He may be right with his words, but the President’s actions do not match them. He didn’t order an end to the program. He’s pushing Congress to make DACA legislatively permanent, a move that so far hasn’t seemed to anger much of his base for some reason.

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Democrats won’t use government shutdown to push DACA



Democrats wont use government shutdown to push DACA

After weeks of posturing and promising to get a DACA fix in the books before the end of the year for certain illegal immigrants known as “Dreamers,” most Democrats are walking back their threats of shutting down the government if they don’t get their way.

Senate reconciliation can only be used once per year and is going to be used for the Republican tax plan, so a filibuster has been on the table looming over the GOP during negotiations for a government funding resolution. House Minority Leader Nancy Pelosi has been leading the charge with threats but has started walking those threats back.

Democrats fold; withdraw threat to shut down government to protect Dreamers House Minority Leader Nancy Pelosi  (D-Calif.) had previously vowed that Democrats would not leave town without deportation relief for Dreamers, she began to backtrack late last week and suggest that Democrats were withdrawing their shutdown threat.

“Democrats are not willing to shut government down, no,” Pelosi said.

These moves are likely a result of public opinions on blame. Had they been able to force the blame for a government shutdown on the GOP while still keeping their DACA push alive, they would have. By making DACA the sticking point, it would have been viewed as their shutdown, a prospect they don’t want to face going into the midterm election season.

The government is currently funded through December 22. If they don’t get an extension in place, it could be a sad Christmas for many Americans with government jobs.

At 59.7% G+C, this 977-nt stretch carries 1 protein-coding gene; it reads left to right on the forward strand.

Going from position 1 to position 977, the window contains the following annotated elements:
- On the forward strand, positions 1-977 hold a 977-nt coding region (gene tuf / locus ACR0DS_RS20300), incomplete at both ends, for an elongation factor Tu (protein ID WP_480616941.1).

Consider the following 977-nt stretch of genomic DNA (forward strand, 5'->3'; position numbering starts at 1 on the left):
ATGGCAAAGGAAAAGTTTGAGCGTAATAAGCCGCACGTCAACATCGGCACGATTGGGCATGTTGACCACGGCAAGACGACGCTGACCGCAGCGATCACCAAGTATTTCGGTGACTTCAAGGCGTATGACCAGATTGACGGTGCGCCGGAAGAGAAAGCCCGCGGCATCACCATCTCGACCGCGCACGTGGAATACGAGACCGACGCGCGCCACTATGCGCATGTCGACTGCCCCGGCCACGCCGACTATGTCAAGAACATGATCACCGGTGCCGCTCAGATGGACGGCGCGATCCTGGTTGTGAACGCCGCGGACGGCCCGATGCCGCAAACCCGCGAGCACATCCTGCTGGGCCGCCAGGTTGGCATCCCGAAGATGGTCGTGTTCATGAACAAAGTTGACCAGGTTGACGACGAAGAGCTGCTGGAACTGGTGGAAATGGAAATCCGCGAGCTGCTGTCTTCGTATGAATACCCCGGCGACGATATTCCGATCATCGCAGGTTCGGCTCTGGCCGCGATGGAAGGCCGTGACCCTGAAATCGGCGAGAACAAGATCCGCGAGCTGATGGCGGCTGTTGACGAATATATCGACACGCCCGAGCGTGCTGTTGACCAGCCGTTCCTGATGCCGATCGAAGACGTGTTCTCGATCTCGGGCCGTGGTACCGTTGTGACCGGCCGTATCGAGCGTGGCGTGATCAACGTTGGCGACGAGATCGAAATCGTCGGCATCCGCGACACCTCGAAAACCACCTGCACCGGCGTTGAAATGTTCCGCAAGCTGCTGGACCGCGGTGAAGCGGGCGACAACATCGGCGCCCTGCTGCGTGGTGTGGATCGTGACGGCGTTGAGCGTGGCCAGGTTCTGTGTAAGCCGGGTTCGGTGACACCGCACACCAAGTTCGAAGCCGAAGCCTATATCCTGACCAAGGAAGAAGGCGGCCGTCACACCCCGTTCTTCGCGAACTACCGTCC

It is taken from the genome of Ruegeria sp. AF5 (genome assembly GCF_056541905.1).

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Foreign Affairs

Supreme Court unleashes Trump’s travel ban



Supreme Court unleashes Trumps travel ban

The Supreme Court on Monday gave the Trump administration a major win by allowing full enforcement of the controversial travel ban which prohibits travelers from six nations with Muslim majorities and histories of terrorist activities.

Supreme Court allows full enforcement of Trump travel ban justices, with two dissenting votes, said Monday that the policy can take full effect even as legal challenges against it make their way through the courts. The action suggests the high court could uphold the latest version of the ban that Trump announced in September.

The ban applies to travelers from Chad, Iran, Libya, Somalia, Syria and Yemen. Lower courts had said people from those nations with a claim of a “bona fide” relationship with someone in the United States could not be kept out of the country. Grandparents, cousins and other relatives were among those courts said could not be excluded.

The vote wasn’t as close as many expected, leaving little room for those opposed to the travel ban to claim it was a partisan issue. Only Justices Ruth Bader Ginsburg and Sonia Sotomayor, regarded as the two most liberal justices, dissented.

This means the current travel ban, which was released by the administration in September, will likely be allowed as well. Moreover, it sends a message to lower courts that attempting to ban such actions will be overturned. Judges who are consistently overturned are more prone to have their rulings in other matters questioned.